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AA TRBR

February 2000

Complete Document

Technology Roadmap for Bauxite Residue Treatment and Utilization

Includes all amendments and changes through Change/Amendment , February 2000


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Product Details:

  • Revision: February 2000
  • Published Date: February 2000
  • Status: Not Active, See comments below
  • Document Language: English
  • Published By: Aluminum Association (AA)
  • Page Count: 23
  • ANSI Approved: No
  • DoD Adopted: No

Description / Abstract:

For decades, the aluminum industry has been investigating options for treating, disposing, and using bauxite residue (or red mud), a byproduct of the Bayer process to extract aluminum oxide from bauxite ore. This report examines the issues surrounding bauxite residue, discusses different approaches for treatment/disposal/utilization, and identifies research and development needs for some of the most promising options.

Alumina Production and Bauxite Residue

The starting material for electrolytic smelting of aluminum is pure, anhydrous aluminum oxide (Al2O3), also known as alumina. The principal ore from which aluminum is extracted is called bauxite. The principal ingredients contained in the bauxite are hydrated aluminum oxide, iron oxide (which gives it its reddish-brown color), silicates (e.g., clay, quartz), and titanium dioxide.

The Bayer process is used to produce alumina from bauxite. Because of variability in ores, each alumina plant is almost tailored to suit a particular bauxite. In the Bayer process, the bauxite is crushed and ground, then mixed with a solution of caustic soda and pumped into large autoclaves. There, under pressure and at a temperature of 110°C to 270°C, the alumina contained in the ore is dissolved to form sodium aluminate. The silica in the bauxite reacts and precipitates from solution as sodium-aluminum-silicate.

The remaining residues consist partly of minerals that do not dissolve during the caustic treatment of the bauxite (e.g., iron and titanium oxide), calcium carbonate and calcium aluminates from lime addition, and also of what is known as the dedication product (DSP), which contains not only silica but considerable quantities of unrecoverable alumina and soda. Some bauxite residues contain as much as 24% TiO2, 43% Al2O3, and 54% Fe2O3, depending on the mineralogical make-up of the bauxite. The residue also contains trace amounts of the metals niobium, gallium, zirconium, thorium, scandium, and vanadium. The residue settles out of solution and is separated from the sodium aluminate solution, washed to recover the caustic soda, and pumped to disposal areas.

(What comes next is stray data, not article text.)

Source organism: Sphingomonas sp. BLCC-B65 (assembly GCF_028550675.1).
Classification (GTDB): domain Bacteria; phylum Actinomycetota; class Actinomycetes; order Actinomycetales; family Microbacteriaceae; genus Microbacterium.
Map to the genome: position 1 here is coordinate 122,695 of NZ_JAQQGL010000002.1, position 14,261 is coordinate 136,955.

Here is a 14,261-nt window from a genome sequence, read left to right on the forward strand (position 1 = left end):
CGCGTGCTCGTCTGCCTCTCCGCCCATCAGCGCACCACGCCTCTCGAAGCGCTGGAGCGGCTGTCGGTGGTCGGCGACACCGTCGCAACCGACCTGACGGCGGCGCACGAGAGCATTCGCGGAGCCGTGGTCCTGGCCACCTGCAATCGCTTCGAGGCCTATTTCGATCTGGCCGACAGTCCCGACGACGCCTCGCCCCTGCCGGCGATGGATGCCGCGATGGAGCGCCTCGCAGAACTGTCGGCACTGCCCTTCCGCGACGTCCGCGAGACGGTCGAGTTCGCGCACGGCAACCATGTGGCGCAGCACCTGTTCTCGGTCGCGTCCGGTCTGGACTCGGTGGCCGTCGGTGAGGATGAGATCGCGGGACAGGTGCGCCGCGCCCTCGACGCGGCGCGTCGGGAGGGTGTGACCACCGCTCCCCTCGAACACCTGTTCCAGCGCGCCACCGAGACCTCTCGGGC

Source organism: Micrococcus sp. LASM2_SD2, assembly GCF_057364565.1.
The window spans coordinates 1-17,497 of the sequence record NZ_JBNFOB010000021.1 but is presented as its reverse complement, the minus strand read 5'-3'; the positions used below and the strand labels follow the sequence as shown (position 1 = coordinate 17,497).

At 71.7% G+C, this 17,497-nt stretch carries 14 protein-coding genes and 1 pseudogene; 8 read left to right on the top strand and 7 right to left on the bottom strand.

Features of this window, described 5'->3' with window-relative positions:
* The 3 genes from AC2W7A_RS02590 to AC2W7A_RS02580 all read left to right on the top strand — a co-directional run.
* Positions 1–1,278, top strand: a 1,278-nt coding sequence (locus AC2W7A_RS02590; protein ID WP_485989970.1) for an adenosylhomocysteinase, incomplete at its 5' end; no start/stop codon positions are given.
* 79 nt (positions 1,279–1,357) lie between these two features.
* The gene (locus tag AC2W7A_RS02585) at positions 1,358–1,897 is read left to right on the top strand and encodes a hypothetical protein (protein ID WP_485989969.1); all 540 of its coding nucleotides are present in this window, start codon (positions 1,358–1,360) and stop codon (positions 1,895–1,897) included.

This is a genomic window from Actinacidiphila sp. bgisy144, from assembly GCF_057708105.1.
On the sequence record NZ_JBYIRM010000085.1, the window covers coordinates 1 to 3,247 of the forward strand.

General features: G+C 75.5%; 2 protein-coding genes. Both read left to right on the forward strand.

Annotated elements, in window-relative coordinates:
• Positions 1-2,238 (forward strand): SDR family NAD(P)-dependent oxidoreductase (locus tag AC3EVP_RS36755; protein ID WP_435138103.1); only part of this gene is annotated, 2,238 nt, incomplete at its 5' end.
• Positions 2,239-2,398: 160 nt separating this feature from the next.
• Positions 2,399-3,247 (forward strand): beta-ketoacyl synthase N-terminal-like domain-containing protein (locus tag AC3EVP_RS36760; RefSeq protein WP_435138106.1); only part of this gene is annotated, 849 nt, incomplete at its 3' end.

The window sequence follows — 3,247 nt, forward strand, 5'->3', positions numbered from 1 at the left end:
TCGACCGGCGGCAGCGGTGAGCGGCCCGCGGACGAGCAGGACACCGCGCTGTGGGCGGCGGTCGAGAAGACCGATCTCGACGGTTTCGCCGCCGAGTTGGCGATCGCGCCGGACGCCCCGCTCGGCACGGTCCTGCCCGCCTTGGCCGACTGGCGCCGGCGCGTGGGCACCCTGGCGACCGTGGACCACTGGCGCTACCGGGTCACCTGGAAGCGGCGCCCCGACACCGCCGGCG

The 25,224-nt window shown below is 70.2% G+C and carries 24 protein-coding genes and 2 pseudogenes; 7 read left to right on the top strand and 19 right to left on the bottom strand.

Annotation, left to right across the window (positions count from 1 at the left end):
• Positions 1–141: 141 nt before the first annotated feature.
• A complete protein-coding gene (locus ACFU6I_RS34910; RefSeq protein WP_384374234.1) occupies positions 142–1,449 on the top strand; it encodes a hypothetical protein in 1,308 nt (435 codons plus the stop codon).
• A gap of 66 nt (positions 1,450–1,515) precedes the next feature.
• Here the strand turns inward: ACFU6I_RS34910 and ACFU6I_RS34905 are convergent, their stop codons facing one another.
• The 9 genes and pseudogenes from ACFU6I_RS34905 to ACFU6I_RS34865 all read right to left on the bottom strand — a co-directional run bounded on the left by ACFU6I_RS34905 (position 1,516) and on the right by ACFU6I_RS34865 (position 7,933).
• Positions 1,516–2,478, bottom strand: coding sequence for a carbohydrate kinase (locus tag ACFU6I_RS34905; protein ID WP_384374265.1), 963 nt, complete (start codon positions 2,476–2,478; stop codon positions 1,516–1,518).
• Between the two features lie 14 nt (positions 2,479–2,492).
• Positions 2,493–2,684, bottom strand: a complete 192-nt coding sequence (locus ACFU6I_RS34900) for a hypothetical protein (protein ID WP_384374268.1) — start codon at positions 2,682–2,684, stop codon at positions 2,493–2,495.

The worldwide alumina industry produces over 70 million dry metric tons of bauxite residue annually. Australia is the largest alumina refiner in the world, processing around 30% of the total alumina (see text box next page).

The production of one ton of aluminum metal yields 1.5 to 4 tons of bauxite residue (on a dry basis) to be disposed. The worldwide average of residue in disposal sites is 50% solids in the residue.

Overview of Bauxite Residue Treatment

Bauxite residue is removed during the Bayer process by gravity settling or filtering the solids from the sodium aluminate liquor. Storage methods, which involve the dewatering of the residue, are tailored to suit local situations and legislation. Methods that do not preclude the future exploitation of the residue can be considered under the headings stacking and nonstacking.

Stacking calls for residue that is dense enough to require (if it is to be conveyed) vacuum, pressure, or high-pressure filtration to ensure the desired degree of dewatering. Alternatively, a common stacking method consists of spreading a thin layer of residue over a broad area and then extending the next layer only when the first is completely dry.

Nonstacking methods provide for the discharge of bauxite residue into lagoons. Such lagoons may not be naturally impervious but can be made so by means of plastic sheeting or clay to prevent seepage of the caustic liquid into the subsoil. The mud that settles on the bottom can be drained and stored. A layer of water is kept over the surface of the mud, or the lake is sprayed periodically with water to keep the dust hazard to a minimum. Eventually, lagoons can be covered with a layer of topsoil when they are closed.